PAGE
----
Welcome back to another week of recommendations. This week is going to be different from most because I am not recommending anything. In fact, I’m actually going to be discussing a book that I can’t seem to get through.
What book you ask? None other than The Well of Loneliness by Radclyffe Hall.
I picked this book out, specifically because I am focused on LGBTQ* material over the next month and a half. I have tried to read this book before, but had great difficulty. I figured that I could give it another shot, now that I am older and have a goal in mind.
The first time I picked up this book, I had recently graduated high school. I can’t exactly remember how I ended up with this book, but I seem to remember being told that it was one of the first lesbian novels. Of course, that isn’t quite true.
According to Wikipedia, it is the first novel in English that is recognized as having a lesbian theme. Yet, that only notes the recognition. There are books before that had subtle clues or metaphoric lesbian content. Anyway, the book was originally published in 1928 and was banned in Britain the same year. That little tidbit of history, along with some of the reviews which mention same-sex passion, is probably why I picked the book up the first time.
Yet, it was not to be.
I tried to read The Well of Loneliness the first time and barely made it out of the first quarter of the novel. I remember boredom playing a large role, but I can’t remember the exact moment that I decided I wasn’t going to continue to try to get through the prose.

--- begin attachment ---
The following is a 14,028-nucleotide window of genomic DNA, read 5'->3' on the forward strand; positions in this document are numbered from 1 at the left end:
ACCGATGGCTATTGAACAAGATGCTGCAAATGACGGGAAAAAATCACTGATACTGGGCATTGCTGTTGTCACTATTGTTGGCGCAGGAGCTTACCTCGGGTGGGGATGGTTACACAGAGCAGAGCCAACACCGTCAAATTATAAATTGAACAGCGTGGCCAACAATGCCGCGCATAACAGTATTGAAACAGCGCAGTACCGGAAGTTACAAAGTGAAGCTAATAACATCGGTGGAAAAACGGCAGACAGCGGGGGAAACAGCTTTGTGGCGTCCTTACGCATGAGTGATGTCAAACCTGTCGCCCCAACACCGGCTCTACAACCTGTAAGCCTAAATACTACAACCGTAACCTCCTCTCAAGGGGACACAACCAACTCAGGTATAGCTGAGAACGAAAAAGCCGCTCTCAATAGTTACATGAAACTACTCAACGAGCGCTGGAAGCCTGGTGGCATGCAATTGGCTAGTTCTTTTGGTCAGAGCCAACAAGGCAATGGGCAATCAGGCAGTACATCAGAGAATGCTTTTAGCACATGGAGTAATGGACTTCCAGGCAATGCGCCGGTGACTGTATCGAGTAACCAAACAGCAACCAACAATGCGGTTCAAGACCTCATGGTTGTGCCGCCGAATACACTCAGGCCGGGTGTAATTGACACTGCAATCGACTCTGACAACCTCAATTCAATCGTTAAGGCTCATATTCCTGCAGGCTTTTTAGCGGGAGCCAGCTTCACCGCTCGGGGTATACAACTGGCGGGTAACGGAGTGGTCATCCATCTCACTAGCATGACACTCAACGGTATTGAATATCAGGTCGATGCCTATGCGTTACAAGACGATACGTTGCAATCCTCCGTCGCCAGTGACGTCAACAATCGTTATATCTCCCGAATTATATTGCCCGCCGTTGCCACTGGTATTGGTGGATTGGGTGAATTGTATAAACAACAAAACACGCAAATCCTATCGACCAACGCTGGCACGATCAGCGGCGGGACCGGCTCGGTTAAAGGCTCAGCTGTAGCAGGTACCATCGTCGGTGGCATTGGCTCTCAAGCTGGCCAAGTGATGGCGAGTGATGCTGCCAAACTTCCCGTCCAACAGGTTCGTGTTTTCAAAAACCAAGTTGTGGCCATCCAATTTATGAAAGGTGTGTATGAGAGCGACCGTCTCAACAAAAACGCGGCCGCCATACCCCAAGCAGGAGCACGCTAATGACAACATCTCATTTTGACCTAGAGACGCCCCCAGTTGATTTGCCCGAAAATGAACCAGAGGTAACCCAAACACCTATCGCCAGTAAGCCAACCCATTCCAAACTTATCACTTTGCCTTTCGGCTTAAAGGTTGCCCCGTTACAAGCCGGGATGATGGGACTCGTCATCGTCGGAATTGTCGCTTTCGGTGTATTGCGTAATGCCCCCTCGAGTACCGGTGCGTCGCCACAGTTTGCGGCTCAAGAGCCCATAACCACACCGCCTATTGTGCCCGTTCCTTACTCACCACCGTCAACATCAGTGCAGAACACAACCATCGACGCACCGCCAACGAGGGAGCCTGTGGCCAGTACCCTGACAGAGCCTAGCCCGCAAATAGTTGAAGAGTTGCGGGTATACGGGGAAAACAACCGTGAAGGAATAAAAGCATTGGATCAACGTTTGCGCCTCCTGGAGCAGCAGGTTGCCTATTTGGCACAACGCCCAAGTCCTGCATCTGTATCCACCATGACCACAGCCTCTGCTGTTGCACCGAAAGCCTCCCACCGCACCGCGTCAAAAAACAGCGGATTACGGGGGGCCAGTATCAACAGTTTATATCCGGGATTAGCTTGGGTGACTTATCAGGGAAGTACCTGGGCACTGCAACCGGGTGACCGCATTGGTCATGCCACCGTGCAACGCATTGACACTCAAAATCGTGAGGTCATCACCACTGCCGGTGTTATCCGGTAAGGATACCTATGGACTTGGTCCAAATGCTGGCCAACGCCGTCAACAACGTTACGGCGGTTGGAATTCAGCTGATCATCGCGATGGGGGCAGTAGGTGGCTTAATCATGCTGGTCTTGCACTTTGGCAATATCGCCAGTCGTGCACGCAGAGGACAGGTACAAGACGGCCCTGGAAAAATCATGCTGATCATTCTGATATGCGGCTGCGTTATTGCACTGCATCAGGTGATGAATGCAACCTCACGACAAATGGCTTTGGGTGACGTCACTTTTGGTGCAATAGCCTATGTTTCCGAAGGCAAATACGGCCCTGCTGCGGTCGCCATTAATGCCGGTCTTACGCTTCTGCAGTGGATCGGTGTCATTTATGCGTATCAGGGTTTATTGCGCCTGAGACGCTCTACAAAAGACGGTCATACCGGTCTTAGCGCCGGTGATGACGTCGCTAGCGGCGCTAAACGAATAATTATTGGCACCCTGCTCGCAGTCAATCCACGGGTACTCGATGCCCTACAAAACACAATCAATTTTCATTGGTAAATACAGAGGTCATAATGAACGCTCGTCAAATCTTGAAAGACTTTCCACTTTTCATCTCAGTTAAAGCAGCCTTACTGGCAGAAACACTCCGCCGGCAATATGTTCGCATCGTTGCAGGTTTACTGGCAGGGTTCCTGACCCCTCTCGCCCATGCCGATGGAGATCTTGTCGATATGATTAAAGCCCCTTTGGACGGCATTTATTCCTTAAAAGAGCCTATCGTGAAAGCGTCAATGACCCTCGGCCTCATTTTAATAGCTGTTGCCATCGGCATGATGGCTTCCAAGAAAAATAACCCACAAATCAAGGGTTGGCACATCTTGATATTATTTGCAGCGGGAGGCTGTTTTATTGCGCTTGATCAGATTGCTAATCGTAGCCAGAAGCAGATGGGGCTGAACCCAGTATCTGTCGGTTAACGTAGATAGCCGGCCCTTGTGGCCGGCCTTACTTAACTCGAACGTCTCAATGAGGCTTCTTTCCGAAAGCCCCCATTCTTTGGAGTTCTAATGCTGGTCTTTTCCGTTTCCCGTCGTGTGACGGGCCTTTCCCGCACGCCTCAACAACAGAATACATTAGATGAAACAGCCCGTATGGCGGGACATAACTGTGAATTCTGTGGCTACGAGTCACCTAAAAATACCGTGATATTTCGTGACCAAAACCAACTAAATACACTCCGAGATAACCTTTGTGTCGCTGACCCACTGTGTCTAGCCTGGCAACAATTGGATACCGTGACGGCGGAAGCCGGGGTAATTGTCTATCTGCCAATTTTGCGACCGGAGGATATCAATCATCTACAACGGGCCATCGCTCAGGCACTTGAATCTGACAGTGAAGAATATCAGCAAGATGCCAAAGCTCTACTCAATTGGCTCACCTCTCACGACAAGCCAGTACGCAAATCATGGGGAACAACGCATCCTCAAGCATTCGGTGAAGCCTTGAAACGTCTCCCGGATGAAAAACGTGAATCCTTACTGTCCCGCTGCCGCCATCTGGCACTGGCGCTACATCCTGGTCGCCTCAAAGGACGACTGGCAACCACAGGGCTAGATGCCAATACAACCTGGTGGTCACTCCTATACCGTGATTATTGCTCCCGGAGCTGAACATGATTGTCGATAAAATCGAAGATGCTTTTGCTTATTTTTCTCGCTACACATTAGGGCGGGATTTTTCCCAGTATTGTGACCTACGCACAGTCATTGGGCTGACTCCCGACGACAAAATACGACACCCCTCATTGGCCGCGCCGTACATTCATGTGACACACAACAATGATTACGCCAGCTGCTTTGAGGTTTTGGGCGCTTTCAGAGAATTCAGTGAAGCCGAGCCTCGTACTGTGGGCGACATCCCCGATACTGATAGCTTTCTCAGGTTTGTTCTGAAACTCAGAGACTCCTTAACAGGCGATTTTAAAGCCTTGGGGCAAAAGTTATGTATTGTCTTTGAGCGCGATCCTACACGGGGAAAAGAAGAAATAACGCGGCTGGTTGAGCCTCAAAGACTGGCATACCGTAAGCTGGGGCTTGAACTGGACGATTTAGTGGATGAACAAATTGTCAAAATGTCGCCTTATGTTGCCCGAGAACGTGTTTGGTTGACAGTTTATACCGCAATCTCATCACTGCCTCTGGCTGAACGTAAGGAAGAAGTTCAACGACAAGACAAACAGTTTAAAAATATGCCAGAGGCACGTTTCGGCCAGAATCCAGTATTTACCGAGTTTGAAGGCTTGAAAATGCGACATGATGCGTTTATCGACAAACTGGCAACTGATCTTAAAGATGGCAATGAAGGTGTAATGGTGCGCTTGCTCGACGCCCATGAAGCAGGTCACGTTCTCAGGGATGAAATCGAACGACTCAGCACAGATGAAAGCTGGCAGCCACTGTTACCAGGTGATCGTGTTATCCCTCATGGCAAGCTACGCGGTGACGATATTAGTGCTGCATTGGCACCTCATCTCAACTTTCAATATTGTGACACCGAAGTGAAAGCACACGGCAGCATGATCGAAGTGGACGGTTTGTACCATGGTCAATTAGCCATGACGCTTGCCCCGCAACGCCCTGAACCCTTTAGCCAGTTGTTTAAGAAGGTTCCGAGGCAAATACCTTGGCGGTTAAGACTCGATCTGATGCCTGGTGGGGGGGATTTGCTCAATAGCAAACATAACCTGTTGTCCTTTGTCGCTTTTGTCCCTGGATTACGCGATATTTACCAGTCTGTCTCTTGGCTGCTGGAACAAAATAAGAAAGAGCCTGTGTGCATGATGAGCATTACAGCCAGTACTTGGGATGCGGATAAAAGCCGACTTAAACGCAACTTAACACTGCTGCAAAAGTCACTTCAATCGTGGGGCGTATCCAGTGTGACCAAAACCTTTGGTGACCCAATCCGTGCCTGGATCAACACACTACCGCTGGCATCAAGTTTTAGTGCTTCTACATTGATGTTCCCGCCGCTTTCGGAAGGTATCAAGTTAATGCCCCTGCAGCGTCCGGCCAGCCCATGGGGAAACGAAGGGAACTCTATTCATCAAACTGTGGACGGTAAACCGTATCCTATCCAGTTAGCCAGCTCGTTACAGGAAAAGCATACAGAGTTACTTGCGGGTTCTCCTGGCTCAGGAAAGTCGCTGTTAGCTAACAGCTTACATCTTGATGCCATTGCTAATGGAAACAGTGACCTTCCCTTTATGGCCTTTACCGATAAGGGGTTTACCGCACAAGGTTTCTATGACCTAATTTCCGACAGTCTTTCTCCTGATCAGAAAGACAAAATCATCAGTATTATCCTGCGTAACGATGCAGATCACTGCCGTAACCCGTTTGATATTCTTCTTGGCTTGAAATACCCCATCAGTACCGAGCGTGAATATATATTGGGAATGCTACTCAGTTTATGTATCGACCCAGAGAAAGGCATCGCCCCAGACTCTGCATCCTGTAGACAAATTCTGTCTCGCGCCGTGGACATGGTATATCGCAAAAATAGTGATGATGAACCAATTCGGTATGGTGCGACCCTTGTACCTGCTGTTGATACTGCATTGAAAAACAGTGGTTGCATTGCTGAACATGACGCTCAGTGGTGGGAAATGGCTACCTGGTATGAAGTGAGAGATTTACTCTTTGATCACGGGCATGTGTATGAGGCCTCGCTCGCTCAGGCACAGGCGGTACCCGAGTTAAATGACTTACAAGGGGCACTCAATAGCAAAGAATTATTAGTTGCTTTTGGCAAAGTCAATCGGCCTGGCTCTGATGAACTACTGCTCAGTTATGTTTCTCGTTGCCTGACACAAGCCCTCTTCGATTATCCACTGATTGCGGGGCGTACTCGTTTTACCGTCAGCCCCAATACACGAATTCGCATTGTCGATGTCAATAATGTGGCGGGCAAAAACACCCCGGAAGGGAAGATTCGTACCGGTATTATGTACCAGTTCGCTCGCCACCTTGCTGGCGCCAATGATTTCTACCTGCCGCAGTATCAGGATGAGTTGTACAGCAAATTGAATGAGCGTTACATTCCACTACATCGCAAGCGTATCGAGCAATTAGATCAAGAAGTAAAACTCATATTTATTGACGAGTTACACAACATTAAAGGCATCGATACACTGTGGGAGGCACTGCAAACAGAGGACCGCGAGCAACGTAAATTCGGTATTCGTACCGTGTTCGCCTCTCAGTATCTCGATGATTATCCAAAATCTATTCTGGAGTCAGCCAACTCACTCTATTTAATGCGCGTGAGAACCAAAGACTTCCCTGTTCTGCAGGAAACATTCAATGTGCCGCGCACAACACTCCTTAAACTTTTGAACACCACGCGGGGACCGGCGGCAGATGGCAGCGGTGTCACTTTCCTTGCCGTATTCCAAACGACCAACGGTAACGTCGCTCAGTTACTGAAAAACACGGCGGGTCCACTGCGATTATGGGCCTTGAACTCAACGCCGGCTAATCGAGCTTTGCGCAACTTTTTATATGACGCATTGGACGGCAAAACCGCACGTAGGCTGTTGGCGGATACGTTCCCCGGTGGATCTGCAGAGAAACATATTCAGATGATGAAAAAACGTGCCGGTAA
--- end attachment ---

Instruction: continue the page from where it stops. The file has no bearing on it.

I tried not to let my first experience influence me the second time around. However, I was quickly bored again with the content and the characters. I found the prose difficult to get through. Stephen, as a character, is interesting, but not remarkable. Early on, I realized that I didn’t really care about her story. I wasn’t intrigued. I didn’t want to know more. I was reading for the sake of writing this post. It actually took away the joy of reading.
So I put it down. I refuse to destroy my enjoyment of reading for the sake of including a book on this blog.
Of course, none of this is to say that it is a bad book. It is not my particular cup of tea, despite the quiet lesbian passion that apparently exists between its pages. That was not enough to motivate me to go on.
And thus, this is the book that, even 10 years later, I just can’t read.
Have you read The Well of Loneliness by Radclyffe Hall? If so, what did you think of it?